arithmetic
Posts:
106
From:
venezuela
Registered:
1/23/06


Re: cube root of a given number
Posted:
Jul 22, 2007 6:47 PM


On 22 jul, 07:29, "sttscitr...@tesco.net" <sttscitr...@tesco.net> wrote: > On 22 Jul, 04:28, arithmonic <djes...@gmail.com> wrote: > > > On 21 jul, 17:39, "sttscitr...@tesco.net" <sttscitr...@tesco.net> > > wrote: > > > > On 21 Jul, 21:38, arithmonic <djes...@gmail.com> wrote: > > > > > On 16 jul, 04:39, "sttscitr...@tesco.net" <sttscitr...@tesco.net> > > > 1. I challenge you to show such Eshbach's method in this thread, > > because both of you are trying to state that my methods based on the > > Rational Mean are the same as the one you read in Eshbach's > > work ("Handbook of Engineering Fundamentals). > > I'm sure the poster knows what he read.
Why are you so sure? Are you his friend? I am sure that the poster called Grover Hughes does not know a single bit of all what he was talking about, tha's why I challenged him and be sure the method he mentioned is by far similar to the methods shown in my web pages. The sci.math audience is also waiting and observing the results of my challenges to both of you.
Now to the very specific point on ROOTSSOLVING METHODS:
> > > 2. I challenged you in this posting to show to the sci.math audience > > a very simple numerical example on your alleged GENERAL Hurwitz's > > ROOTSOLVING METHOD for computing, say, THE FIFHT ROOT OF 2. > > There are 5 fifth roots of 2. Which one do you want ? > Are you saying you can find complex roots too ? > > Finding the real root of x^52 =0 is simple. > s(x,y) is the sign of binary quntic x^52y^5 > > The root must lie between (0,1) = 0 and (1,0) = "inf" > calculate s(0,1) and s(1,0). Form the mediant (1,1) > At any stage in the process s(xn,yn) will be 1 or 1. > if s(xn,yn) = un The new new mediant is formed with > (xk,yk) where k is the largest index <n such that un*uk = 1 > > 0 1 1 > 1 0 1 > 1 1 1 > 2 1 1 > 3 2 1 > 4 3 1 > 5 4 1 > 6 5 1 > 7 6 1 > 8 7 1 > 15 13 1 > 23 20 1 > 31 27 1 > 54 47 1 > 85 74 1 > 139 121 1 > 224 195 1 > 309 269 1 > 394 343 1 > 703 612 1 > 1012 881 1 > 1321 1150 1 > 1630 1419 1 > 1939 1688 1 > 2248 1957 1 > 2557 2226 1 > 2866 2495 1 > 3175 2764 1 > 3484 3033 1 > 3793 3302 1 > 4102 3571 1 > 4411 3840 1 > 4720 4109 1 > 5029 4378 1 > 5338 4647 1 > 5647 4916 1 > 5956 5185 1 > 6265 5454 1 > 6574 5723 1 > 6883 5992 1 > 7192 6261 1 > 7501 6530 1 > 7810 6799 1 > 8119 7068 1 > 15929 13867 1 > 24048 20935 1 > 32167 28003 1 > 40286 35071 1 > 48405 42139 1 > 88691 77210 1 > 128977 112281 1 > 169263 147352 1 > 298240 259633 1 > > Can you solve x^3 2x^2 x+1 =0 ? > > > Notice that I am challenging you and your friend Grover Hughes with two very simple inquires. > > I don't know why you think Grover Hughes is a friend of mine. > > You used to claim that you could find the best simultaneous > approximations to cubrt(2), cubrt(4). > As you methods are so revolutionary, I would have thought > this would have been possible too. > > In fact, you can use your methods for simultaneous approximation of > cubrt(2), cubrt(4), but it would be > sheer luck if a best approximation was found. > Shall I give you a hint ? > > Do you understand the diffference between fast convergence and best > rational approximation ?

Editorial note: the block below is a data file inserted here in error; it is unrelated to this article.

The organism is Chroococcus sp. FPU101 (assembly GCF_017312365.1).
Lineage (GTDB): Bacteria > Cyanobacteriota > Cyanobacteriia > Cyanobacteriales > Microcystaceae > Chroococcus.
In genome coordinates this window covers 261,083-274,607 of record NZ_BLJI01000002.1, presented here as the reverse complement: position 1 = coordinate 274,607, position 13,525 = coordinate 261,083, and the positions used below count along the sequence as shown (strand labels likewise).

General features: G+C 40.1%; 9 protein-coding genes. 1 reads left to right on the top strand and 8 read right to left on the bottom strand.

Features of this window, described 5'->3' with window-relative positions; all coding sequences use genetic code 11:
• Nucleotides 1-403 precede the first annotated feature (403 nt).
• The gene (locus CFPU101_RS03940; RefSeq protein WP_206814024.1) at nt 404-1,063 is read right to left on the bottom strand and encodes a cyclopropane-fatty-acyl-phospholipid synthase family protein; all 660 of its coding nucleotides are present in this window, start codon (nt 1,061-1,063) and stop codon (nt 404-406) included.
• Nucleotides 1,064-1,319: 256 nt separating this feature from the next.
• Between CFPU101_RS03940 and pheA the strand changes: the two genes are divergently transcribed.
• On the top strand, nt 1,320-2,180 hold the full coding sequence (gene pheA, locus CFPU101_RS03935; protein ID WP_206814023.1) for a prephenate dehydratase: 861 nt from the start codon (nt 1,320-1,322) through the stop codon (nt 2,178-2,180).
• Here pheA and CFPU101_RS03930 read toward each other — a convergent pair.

One step at the time, please.
Let us focus on the main point of this thread: The extremely simple highorder arithmetical methods shown in my webpages, and your allegued Hurtwitz's RootSolving Method as being the same thing that my methods, in such a way, that when talking about them you stated: "I don't think the claim that these methods are in any way new stands up to scrutiny."
Only after clarifying this point to the sci.math audience I will procede to answer all the other remarks you have made in this posting.
But... Please, If you don't mind, I want to ask you just two more questions specifically related to this table you have shown on the fifth root and your remark about the methods shown in my webpages: "I don't think the claim that these methods are in any way new stands up to scrutiny."
ARE YOU JUST PLAYING A JOKE OR WHAT? HAVE YOU EVER READ A BOOK ON THE HISTORY OF MATHEMATICS?